Juicy Couture’s signature tracksuits, available in terry cloth, velour and a rainbow of colors including multiple variations of pink, were a defining outfit of the 2000s and made the brand a $50 million business. But Juicy’s founders, Pamela Skaist and Gela Nash, initially resisted the idea of pairing coordinating zip-ups and flared pants together in a matching set.
“They originally said it was corny and no one dresses that way,” said Lisa Shaller-Goldberg, who served as Juicy Couture’s East Coast representative after discovering the L.A.-born brand at a showroom through her marketing agency Simply Chic. “Head-to-toe matching was very foreign in L.A. at the time, but it became an iconic moment in fashion.”
Shaller-Goldberg has a self-identified knack for trend-spotting. Other than recognizing a desire to feel comfortable while making a fashion statement well before the term ‘athleisure’ was coined, she points to other trends. Ponchos, fringe and, most recently, accessories dotted with pom-pom decor took off, she says, after her own line Minnie Rose, launched in 2006, started selling them.
We talked to Shaller-Goldberg about how identifying trends has changed thanks to Instagram, the cultural climate that fed into a Juicy Couture craze, and whether or not such a perfect fashion storm could be recreated today.
You first discovered Juicy in the back of an L.A. showroom, and the idea for the tracksuit came around because of a market void for fitted loungewear. How has that discovery and trend-seeking process changed with social media?
I was a magazine-aholic before Instagram and Pinterest. Now, it’s much easier. You can see through bloggers what’s happening on the streets to get a sense of what’s going on. You still have to do your research in the stores and have a gut instinct of what’s going to be big next, of course. Instagram is sometimes frustrating. It’s an information overload and can be a distraction from sitting down at the design table. You can get caught up in the rabbit hole.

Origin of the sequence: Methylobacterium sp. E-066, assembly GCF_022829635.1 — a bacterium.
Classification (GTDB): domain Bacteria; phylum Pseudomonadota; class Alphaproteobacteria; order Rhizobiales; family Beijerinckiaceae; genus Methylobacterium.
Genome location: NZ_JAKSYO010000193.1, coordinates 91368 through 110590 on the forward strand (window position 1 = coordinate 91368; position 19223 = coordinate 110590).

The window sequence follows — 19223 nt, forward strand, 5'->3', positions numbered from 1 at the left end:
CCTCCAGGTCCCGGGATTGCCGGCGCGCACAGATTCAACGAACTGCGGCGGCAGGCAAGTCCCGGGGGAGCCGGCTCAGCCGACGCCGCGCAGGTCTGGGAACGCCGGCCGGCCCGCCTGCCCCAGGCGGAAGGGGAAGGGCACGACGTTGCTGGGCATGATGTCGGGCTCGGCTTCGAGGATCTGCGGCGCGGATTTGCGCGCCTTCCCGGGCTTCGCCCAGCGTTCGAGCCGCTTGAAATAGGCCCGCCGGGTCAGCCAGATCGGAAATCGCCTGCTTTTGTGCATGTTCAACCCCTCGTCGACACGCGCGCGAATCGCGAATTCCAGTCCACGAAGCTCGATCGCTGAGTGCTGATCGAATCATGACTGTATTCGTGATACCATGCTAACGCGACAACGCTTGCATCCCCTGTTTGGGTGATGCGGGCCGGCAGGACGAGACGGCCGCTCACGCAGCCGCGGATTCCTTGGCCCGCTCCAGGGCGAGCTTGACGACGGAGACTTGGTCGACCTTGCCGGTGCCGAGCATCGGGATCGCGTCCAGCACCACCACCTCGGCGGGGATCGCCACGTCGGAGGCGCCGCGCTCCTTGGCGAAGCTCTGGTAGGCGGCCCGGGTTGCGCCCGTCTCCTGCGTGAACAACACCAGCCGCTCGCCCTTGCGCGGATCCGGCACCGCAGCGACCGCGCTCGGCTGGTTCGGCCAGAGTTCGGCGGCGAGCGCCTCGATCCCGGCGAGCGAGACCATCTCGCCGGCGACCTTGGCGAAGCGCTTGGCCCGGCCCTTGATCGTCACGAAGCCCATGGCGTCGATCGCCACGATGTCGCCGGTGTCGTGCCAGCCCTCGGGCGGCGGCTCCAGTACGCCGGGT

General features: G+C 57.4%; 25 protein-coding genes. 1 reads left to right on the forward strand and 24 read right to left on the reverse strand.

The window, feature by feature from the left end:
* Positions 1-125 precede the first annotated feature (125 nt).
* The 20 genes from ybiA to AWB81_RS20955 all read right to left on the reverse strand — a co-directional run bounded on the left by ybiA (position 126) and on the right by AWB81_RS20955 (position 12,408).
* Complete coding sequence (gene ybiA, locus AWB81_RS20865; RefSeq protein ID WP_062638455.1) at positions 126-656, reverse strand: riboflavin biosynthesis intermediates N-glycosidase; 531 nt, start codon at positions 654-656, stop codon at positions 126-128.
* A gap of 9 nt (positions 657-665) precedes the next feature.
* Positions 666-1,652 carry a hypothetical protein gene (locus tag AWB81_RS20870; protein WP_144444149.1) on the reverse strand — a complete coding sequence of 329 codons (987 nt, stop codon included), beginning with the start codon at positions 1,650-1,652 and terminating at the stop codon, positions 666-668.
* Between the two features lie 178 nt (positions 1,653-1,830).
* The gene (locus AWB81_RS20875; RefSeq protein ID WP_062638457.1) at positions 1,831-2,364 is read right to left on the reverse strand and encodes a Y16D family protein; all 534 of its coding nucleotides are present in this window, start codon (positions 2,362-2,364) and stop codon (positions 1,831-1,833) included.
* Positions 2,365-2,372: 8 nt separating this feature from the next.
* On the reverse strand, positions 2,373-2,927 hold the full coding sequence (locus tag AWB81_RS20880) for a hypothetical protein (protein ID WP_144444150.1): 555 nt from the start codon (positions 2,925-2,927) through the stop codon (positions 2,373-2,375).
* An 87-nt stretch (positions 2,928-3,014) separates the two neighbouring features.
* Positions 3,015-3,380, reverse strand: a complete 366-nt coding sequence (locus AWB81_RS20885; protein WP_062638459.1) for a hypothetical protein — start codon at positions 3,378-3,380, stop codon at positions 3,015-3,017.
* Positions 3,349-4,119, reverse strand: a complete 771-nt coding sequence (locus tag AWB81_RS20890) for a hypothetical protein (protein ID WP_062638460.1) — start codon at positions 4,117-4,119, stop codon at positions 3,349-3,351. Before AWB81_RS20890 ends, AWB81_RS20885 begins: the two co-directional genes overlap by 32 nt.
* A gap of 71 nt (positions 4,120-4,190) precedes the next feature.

There was no Instagram, of course, when the Juicy tracksuit debuted.
Not only was there no Instagram, there was barely email. I was like Paul Revere on the pony: the tracksuits are coming, the tracksuits are coming! The marketing strategy was to give this tracksuit out to every celebrity possible. The business was celebrity-driven, and it was all about paparazzi, Paris Hilton, and magazines like Us Weekly were taking off. When we started personalizing them — we put ‘Madge’ on Madonna’s and ‘Mrs. Federline’ on Britney [Spears]’s — that’s when it exploded.
Do you think that moment could be recreated today?
I don’t think you can just throw something on a couple of celebrities and think it’s going to drive sales. It has to be a combination of people Instagramming it, influencers wearing it and celebrities being seen in it to generate that buzz.
And does that make the job easier, or harder?
It makes it much easier. It’s incredible, the exposure you can get today with just putting things out there on Instagram and online, and retailers are suffering because of it. People can shop online, compare prices and find alternatives. That makes it harder for traditional brick and mortar stores.
Does it also make it more difficult to stay relevant?
It’s a difficult balance between being ahead of and on top of the trends. When you deliver a trend too early, it’s just as bad as being too late. You have to make sure you’re continuously doing research, are in the game and delivering product that’s exciting, fresh and new at the right time. I would tell [the Juicy co-founders], we have to think of the next item other than the tracksuit because stores are asking me what’s next, and I had to keep pushing them to think about it. You can never take your position for granted or rest on your laurels.